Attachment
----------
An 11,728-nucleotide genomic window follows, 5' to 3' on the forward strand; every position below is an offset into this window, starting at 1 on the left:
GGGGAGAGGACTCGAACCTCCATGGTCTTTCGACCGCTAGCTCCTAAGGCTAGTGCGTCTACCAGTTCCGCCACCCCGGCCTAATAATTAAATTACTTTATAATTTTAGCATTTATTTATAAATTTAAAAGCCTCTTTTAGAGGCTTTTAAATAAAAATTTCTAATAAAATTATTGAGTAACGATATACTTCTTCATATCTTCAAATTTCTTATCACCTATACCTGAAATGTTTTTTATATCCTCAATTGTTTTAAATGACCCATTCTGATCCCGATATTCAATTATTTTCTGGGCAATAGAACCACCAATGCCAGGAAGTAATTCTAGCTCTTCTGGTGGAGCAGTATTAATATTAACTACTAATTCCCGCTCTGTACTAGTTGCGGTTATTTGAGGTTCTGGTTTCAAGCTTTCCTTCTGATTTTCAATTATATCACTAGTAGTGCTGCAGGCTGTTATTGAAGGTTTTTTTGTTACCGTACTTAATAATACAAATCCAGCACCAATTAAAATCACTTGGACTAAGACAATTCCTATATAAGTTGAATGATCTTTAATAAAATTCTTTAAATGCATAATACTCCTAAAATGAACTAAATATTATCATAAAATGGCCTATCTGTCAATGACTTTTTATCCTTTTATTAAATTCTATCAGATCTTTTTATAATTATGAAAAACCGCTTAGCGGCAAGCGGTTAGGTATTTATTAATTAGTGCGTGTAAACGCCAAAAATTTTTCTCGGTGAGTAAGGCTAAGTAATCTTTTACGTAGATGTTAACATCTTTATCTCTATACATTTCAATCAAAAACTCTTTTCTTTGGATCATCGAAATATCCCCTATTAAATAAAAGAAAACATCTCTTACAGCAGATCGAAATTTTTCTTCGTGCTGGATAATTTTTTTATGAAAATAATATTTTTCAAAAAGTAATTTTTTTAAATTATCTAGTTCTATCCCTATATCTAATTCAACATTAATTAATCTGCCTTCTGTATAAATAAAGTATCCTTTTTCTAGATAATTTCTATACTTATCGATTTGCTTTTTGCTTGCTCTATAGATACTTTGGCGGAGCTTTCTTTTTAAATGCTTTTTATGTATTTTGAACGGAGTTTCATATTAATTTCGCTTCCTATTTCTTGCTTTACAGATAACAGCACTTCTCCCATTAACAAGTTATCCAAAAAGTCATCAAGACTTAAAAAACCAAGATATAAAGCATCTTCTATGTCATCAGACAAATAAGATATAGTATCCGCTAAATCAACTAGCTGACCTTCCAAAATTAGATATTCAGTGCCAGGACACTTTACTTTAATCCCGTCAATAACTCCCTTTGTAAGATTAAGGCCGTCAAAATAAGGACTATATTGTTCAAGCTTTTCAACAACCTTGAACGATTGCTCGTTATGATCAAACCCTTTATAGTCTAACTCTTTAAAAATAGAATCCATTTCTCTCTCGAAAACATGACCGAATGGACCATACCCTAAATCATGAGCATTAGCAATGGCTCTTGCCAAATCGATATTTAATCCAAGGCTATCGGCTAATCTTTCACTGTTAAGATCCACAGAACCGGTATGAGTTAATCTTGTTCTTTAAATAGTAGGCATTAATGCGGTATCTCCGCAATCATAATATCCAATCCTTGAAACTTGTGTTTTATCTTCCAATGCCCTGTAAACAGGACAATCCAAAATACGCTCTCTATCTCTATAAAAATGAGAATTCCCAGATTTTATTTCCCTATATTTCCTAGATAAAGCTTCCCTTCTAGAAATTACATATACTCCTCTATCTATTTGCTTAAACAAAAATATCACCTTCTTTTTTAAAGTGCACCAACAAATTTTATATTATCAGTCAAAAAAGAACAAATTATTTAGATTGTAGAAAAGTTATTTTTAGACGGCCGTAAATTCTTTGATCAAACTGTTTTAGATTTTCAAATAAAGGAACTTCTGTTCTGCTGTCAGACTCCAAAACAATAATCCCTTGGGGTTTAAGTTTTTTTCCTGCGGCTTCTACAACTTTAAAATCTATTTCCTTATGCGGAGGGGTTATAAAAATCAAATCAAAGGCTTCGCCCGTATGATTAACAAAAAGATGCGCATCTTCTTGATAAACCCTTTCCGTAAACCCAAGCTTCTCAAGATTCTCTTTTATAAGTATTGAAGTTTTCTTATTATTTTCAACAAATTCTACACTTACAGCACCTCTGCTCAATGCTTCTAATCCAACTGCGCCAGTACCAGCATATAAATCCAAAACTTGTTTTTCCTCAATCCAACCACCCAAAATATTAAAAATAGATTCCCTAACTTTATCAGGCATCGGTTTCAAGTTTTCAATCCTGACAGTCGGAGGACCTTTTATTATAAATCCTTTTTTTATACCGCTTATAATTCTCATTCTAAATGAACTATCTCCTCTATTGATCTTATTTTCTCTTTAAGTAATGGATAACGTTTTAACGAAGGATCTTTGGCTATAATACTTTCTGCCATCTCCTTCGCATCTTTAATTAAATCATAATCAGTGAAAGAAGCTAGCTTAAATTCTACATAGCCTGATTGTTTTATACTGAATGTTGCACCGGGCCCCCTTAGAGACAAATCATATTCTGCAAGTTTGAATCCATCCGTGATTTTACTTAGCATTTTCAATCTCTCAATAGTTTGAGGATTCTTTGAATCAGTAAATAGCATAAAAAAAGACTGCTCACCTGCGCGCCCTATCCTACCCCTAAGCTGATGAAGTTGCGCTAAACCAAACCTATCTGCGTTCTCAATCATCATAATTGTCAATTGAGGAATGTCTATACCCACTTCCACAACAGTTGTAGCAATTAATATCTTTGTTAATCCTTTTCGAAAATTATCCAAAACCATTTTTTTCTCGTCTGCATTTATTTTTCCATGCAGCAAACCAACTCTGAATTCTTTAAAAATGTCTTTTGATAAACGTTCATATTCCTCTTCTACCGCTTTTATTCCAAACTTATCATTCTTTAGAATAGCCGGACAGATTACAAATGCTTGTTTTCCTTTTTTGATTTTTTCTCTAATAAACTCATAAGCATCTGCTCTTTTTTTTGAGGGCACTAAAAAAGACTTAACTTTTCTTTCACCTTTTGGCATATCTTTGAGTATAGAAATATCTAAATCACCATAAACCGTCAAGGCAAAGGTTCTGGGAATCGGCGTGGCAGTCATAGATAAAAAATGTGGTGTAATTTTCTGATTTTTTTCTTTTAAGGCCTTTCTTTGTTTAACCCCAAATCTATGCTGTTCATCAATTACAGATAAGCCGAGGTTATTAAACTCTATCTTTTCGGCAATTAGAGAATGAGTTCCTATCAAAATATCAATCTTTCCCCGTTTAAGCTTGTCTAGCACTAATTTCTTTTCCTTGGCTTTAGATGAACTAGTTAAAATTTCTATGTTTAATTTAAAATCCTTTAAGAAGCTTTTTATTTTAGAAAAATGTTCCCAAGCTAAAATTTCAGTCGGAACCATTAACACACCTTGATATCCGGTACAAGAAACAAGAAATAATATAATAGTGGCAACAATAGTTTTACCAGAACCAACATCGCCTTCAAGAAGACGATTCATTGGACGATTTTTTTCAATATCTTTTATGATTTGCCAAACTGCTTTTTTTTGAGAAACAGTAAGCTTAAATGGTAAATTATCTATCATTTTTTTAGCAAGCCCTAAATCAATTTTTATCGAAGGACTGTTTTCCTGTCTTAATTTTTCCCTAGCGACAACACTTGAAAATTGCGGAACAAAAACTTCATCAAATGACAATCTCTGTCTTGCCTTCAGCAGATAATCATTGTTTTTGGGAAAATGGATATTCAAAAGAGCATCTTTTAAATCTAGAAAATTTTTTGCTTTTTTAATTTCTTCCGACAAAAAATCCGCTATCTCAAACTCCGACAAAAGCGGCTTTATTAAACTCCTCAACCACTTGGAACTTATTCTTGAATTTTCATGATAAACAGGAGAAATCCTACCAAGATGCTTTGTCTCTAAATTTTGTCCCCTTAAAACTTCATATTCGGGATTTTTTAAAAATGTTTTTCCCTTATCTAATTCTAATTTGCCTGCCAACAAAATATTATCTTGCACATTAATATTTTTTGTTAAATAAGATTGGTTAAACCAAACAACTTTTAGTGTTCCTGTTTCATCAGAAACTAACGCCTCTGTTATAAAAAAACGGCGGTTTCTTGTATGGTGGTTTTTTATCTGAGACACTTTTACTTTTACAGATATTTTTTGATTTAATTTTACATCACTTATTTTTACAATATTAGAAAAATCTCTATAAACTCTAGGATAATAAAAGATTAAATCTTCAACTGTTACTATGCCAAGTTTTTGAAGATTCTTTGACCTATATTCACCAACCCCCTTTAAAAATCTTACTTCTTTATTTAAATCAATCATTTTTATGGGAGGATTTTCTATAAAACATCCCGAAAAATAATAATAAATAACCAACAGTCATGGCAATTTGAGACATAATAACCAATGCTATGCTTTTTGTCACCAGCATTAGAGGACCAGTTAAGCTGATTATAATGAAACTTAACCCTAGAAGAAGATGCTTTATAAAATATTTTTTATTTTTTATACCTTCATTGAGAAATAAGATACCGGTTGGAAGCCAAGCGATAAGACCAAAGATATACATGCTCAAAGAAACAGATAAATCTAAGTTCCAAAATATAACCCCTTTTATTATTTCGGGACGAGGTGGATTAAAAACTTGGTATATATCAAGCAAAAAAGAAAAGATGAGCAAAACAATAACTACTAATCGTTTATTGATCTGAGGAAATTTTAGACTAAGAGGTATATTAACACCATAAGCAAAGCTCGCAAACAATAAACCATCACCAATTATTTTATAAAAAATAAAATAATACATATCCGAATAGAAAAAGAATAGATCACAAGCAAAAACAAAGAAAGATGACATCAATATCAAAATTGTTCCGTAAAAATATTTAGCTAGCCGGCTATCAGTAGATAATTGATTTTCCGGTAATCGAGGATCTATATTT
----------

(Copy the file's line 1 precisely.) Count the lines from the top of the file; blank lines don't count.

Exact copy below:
An 11,728-nucleotide genomic window follows, 5' to 3' on the forward strand; every position below is an offset into this window, starting at 1 on the left: